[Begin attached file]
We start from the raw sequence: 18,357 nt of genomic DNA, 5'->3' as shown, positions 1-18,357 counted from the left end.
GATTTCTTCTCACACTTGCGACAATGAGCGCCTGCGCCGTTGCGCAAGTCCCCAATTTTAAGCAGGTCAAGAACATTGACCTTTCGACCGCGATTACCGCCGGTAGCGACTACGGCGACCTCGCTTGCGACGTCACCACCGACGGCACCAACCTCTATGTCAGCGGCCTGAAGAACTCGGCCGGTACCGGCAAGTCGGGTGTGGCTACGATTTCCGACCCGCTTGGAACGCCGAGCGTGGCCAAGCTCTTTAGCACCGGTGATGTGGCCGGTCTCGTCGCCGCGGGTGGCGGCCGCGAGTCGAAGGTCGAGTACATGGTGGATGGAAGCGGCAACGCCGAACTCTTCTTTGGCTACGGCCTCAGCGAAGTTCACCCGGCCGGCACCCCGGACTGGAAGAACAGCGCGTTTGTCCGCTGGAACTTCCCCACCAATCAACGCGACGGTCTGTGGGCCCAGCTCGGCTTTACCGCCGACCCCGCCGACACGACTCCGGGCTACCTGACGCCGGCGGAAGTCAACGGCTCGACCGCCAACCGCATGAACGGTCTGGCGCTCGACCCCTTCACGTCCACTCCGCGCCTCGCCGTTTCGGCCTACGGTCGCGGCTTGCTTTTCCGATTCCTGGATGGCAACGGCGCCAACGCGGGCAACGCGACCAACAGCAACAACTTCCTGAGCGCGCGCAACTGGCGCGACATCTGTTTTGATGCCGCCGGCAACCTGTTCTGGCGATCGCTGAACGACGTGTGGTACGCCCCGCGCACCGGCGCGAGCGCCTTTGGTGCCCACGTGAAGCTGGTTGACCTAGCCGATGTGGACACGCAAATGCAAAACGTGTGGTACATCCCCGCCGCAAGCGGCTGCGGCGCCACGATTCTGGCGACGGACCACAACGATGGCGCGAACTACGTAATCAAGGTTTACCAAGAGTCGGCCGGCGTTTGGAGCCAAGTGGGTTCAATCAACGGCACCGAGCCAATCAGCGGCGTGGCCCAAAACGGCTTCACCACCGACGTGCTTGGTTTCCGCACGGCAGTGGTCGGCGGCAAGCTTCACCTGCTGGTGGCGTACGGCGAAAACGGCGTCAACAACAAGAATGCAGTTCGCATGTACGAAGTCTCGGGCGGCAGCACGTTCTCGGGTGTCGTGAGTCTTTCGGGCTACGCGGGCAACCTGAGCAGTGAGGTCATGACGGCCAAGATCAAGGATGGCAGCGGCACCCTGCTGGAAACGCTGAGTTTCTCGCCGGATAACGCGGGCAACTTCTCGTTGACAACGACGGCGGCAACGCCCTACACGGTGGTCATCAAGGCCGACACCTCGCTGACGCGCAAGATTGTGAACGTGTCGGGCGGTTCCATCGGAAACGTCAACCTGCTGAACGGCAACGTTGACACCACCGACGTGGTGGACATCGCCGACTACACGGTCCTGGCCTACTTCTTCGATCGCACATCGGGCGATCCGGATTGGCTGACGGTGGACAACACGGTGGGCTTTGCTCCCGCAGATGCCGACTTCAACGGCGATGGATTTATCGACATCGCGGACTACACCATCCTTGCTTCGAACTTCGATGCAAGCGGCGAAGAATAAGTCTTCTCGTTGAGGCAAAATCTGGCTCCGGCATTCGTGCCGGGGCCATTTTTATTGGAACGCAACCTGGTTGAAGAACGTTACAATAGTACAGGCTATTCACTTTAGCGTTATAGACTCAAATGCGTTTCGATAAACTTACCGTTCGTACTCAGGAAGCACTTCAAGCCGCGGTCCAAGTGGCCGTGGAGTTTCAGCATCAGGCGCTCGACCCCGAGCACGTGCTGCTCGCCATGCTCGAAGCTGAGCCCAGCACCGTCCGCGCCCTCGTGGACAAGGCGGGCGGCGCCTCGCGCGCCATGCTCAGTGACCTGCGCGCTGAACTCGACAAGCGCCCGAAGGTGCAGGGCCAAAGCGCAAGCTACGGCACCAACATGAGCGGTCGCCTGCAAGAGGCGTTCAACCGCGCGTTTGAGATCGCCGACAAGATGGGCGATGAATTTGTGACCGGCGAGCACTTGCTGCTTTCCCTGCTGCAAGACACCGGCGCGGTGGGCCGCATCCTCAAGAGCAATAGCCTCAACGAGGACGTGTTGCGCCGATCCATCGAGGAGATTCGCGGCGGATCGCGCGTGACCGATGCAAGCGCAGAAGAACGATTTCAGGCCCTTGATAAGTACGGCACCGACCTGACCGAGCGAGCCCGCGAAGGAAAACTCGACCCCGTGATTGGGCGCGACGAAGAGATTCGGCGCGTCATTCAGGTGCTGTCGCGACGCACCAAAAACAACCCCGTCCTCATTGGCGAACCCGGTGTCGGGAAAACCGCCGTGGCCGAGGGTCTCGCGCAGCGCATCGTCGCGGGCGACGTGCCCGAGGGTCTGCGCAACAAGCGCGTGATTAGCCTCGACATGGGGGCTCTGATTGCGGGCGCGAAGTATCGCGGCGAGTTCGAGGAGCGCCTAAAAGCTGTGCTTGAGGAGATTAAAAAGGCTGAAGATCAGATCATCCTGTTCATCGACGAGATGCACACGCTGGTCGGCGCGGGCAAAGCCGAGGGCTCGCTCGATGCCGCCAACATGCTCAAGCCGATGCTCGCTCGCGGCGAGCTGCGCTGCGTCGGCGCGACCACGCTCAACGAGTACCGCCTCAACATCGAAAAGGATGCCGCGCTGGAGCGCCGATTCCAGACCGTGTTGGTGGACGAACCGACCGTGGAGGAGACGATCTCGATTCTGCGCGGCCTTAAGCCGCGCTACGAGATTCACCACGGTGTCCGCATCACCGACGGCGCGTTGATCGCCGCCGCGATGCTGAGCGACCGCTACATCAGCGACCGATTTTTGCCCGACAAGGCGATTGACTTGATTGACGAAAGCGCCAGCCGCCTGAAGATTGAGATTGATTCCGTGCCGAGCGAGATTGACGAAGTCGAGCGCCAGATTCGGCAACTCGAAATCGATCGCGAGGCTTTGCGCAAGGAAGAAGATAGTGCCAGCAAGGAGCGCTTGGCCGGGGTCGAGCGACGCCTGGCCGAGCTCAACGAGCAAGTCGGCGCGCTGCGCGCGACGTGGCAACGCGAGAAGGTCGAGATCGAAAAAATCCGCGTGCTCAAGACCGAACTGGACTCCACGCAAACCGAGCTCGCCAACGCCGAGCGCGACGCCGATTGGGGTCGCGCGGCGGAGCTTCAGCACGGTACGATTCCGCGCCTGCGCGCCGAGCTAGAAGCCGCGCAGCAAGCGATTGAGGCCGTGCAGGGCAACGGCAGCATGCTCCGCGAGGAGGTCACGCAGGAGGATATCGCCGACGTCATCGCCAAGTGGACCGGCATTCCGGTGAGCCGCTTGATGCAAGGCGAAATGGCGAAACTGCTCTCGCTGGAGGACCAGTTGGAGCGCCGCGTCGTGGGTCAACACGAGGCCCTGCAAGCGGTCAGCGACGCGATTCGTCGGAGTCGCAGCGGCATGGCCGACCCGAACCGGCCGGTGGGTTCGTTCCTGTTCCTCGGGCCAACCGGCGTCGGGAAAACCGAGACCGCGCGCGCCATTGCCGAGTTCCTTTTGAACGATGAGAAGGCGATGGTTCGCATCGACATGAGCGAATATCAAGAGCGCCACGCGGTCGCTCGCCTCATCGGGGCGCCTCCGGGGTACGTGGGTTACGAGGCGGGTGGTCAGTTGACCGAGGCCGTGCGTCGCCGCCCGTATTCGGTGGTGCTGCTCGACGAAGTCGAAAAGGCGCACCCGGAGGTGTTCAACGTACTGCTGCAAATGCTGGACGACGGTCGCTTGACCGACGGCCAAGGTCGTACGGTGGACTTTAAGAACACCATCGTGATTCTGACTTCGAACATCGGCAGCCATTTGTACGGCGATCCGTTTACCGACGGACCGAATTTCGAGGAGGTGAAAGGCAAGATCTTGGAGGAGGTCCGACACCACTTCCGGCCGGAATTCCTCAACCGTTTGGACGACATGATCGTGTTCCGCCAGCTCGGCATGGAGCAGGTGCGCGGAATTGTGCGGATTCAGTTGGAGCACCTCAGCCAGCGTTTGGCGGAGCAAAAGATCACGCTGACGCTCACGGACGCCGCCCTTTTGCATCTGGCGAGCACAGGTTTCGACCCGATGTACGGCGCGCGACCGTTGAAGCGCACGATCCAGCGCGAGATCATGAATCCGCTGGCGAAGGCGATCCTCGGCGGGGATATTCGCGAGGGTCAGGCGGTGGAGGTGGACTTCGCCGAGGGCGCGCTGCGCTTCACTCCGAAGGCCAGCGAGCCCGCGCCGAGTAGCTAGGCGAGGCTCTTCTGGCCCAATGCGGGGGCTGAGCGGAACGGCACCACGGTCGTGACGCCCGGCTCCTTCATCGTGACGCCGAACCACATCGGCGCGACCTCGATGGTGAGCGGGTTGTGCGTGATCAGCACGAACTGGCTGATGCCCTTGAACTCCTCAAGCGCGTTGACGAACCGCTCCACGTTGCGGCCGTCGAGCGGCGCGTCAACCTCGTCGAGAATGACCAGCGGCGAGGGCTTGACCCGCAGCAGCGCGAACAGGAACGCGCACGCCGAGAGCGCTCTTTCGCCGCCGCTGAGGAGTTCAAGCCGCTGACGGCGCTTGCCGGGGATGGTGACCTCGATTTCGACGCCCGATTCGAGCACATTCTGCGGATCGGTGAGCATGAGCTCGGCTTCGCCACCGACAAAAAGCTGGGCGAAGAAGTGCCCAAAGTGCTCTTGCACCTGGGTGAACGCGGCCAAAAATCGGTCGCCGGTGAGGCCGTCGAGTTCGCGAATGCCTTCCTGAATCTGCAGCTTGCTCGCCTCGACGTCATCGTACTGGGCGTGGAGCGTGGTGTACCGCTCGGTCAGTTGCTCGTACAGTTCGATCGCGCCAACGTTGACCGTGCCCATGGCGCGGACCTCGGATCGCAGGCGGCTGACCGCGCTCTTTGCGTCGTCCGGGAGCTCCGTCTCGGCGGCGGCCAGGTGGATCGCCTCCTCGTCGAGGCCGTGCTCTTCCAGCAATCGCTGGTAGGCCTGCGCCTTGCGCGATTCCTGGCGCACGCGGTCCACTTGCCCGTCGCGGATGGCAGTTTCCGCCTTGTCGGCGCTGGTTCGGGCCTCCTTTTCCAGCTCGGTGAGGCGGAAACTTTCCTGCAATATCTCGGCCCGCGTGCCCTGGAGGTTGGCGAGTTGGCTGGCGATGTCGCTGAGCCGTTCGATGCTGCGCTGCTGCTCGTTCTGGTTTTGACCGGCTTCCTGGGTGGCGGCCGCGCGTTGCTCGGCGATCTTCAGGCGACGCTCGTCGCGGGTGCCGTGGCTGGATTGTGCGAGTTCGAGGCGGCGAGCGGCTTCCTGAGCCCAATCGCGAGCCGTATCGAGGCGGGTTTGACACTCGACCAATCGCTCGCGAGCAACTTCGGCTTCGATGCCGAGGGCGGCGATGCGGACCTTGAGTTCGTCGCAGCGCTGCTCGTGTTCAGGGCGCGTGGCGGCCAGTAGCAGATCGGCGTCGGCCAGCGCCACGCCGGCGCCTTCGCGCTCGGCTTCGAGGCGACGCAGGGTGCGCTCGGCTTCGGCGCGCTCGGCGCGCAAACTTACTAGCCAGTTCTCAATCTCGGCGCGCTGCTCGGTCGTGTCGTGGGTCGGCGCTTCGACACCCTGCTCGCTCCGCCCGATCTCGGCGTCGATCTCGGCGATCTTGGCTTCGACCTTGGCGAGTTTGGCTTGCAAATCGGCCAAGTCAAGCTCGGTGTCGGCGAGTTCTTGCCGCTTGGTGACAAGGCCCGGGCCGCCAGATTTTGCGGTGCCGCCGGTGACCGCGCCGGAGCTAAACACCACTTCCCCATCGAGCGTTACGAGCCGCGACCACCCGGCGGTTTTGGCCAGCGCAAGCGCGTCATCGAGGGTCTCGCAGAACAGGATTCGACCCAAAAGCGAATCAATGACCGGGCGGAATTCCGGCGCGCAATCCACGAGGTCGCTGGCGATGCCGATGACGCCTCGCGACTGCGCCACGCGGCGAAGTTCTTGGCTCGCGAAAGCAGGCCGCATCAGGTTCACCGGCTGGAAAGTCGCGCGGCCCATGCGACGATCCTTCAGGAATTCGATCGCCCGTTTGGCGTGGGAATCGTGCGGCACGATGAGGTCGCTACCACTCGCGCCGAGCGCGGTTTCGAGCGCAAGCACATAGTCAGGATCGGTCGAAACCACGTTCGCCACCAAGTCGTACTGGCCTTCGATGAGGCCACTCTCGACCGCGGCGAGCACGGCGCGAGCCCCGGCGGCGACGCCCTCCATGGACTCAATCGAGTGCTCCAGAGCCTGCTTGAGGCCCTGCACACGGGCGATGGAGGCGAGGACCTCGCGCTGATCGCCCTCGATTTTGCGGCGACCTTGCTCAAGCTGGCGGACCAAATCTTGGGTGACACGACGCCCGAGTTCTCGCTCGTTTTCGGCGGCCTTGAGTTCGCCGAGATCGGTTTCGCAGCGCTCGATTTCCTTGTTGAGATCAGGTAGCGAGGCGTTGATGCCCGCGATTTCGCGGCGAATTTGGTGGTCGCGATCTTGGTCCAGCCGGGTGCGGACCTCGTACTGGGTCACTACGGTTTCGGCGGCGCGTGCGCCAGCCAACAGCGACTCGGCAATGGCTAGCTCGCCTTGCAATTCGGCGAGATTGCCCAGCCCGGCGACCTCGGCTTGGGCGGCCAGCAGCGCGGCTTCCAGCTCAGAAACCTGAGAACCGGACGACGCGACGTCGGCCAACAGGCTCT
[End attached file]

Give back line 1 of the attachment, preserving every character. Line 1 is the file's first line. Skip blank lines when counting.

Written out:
We start from the raw sequence: 18,357 nt of genomic DNA, 5'->3' as shown, positions 1-18,357 counted from the left end.